Let’s break down the 10,000 rule a bit further. If you practiced your sport two hours a day, five days per week, it would take you just under 20 years to reach your 10,000 hours. More commonly, most young athletes practice their sport 1 hour per day, 3 days per week. At this pace it would take an athlete 64 years to achieve mastery. As you can quickly tell, being a “recreational” athlete will never allow you to reach elite status. Mastery requires time, a lot of time, and thus is a serious decision to dedication that one doesn’t make on a whim.

Remember, hard work is only one side of the coin. Anyone can work hard. Anyone can go nuts during a training session and work to complete exhaustion. For novice trainees, this may even produce some results in the beginning. But what happens in the coming weeks or months when you stop developing and hit that dreaded plateau? This is one of the biggest problems we see, especially in developing athletes. Far too often, talented kids stop developing because of poor attention to individual considerations. When working with young athletes, there has to be a period of development that cannot be rushed. This requires an extreme amount of patience on the part of coaches, athletes, and parents. Athletes must earn the right to progress by being consistent in gradual development.

At GP, we consider coaching athletes to be a long and potentially slow process. We also acknowledge that some athletes may not be interested in this approach. However, our interest is not just in creating quick and easy success for athletes, but directing a process that will allow them to reach their true athletic potential. From a coaching stand point, anyone can create changes in an athlete. It’s not hard. Simply having anyone perform an exercise or a routine that is new will create change. But, is that change purposeful? Was it directed towards meeting that athlete’s needs? Or was the change made to simply make a change without an understanding as to why the change was made?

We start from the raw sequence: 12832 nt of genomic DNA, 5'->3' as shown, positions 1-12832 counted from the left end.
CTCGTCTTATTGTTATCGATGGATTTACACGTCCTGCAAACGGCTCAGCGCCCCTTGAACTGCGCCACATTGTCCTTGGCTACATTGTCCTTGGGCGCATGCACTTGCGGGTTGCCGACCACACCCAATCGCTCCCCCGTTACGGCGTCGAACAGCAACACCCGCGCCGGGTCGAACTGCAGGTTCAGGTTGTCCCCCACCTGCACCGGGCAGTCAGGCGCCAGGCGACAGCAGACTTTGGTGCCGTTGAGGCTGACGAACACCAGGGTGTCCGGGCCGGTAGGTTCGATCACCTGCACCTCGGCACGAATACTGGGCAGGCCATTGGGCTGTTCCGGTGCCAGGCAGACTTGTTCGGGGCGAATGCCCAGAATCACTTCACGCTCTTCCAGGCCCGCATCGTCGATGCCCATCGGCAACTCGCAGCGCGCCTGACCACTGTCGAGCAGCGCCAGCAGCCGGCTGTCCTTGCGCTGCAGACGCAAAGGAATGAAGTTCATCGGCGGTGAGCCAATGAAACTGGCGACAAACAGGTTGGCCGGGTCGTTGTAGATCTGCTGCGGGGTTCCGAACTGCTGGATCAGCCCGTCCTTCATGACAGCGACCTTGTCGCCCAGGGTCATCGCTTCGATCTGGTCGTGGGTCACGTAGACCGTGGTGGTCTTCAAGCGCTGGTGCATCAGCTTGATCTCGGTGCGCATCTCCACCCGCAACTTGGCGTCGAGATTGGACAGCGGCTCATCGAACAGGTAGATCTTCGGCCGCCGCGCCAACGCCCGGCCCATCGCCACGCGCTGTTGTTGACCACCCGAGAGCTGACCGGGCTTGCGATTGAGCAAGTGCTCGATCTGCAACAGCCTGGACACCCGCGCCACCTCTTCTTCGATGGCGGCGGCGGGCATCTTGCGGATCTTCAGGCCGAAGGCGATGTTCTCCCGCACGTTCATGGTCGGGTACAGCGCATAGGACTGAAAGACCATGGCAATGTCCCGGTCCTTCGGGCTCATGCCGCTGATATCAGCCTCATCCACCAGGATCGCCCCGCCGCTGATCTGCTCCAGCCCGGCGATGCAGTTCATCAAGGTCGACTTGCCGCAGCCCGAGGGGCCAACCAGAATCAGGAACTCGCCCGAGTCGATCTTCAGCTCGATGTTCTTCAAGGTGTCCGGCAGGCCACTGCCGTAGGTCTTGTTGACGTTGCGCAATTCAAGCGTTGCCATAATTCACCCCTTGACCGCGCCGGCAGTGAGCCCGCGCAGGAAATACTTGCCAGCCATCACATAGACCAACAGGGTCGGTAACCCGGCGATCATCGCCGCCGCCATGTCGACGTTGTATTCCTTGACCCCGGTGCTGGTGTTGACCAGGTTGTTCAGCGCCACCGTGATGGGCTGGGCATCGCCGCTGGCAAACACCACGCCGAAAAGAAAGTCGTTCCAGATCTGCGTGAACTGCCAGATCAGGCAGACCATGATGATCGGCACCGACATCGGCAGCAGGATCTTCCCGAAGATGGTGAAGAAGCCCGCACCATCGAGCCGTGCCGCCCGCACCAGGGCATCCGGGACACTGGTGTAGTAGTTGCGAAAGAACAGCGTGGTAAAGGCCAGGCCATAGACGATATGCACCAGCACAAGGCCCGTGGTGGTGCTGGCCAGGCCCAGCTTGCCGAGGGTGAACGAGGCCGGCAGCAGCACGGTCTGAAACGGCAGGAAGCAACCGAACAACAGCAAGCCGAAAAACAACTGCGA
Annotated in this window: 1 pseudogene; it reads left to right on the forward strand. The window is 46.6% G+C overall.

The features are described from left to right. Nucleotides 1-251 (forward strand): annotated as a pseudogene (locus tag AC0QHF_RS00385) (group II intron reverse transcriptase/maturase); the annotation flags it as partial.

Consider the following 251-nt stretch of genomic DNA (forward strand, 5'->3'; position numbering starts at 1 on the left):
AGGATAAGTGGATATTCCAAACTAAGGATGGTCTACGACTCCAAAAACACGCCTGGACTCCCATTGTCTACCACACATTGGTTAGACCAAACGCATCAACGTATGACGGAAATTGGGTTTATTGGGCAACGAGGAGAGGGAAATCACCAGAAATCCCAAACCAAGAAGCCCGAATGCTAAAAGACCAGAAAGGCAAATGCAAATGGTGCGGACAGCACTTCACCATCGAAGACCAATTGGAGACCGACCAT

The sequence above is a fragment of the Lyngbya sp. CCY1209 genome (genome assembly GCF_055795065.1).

This is where hard work within a well-directed training program, under the guidance of a knowledgeable coach will trump hard work without direction. Our training system tailors each program to meet the individual athlete’s needs, differences, and current level of readiness to train.

It is not uncommon for some of our athletes to tell us they have “worked harder” during training sessions. They are accustomed to coaches running them into the ground and trainers mindlessly make them do high-intensity work with little rest. What else do we hear? We hear these same athletes are failing to improve. Rather many of them feel extremely fatigued and unmotivated. Sure they saw some results to start, but lately they are frustrated and confused.

When first starting at GP, they may feel that our system of training looks “easy”. This is a huge mistake. Our training may appear to be “easy”, but each training session is demanding. Each session is extremely detailed and may move at a slower pace than some athletes care for. News flash: if you’re more interested in going nuts than being productive, there’s not much any training system can do for you. Simply put, if you work hard to get better as an athlete, but also have some detailed thought applied to your training, the results will be greater than you would ever expect.

Yes, athletes with superior genetics do exist. Their genetics will allow them to progress more rapidly and experience great adaptations to training stimuli than athletes with lesser genetics. But they are more rare than you think. When it comes down to it, quality work in a well-designed training program aimed at long-term athletic development, under the guidance of a knowledgeable coach likely has more to do with superior athleticism than genetics alone.

As the saying goes,
“Genetics are the hand you've been dealt, but it's how you play the hand that counts.”
 
More related reading:

https://gallagherperformance.com/6-factors-that-influence-an-athletes-dedication/

https://gallagherperformance.com/attitude-is-everything/

 
How to Develop Physical Fitness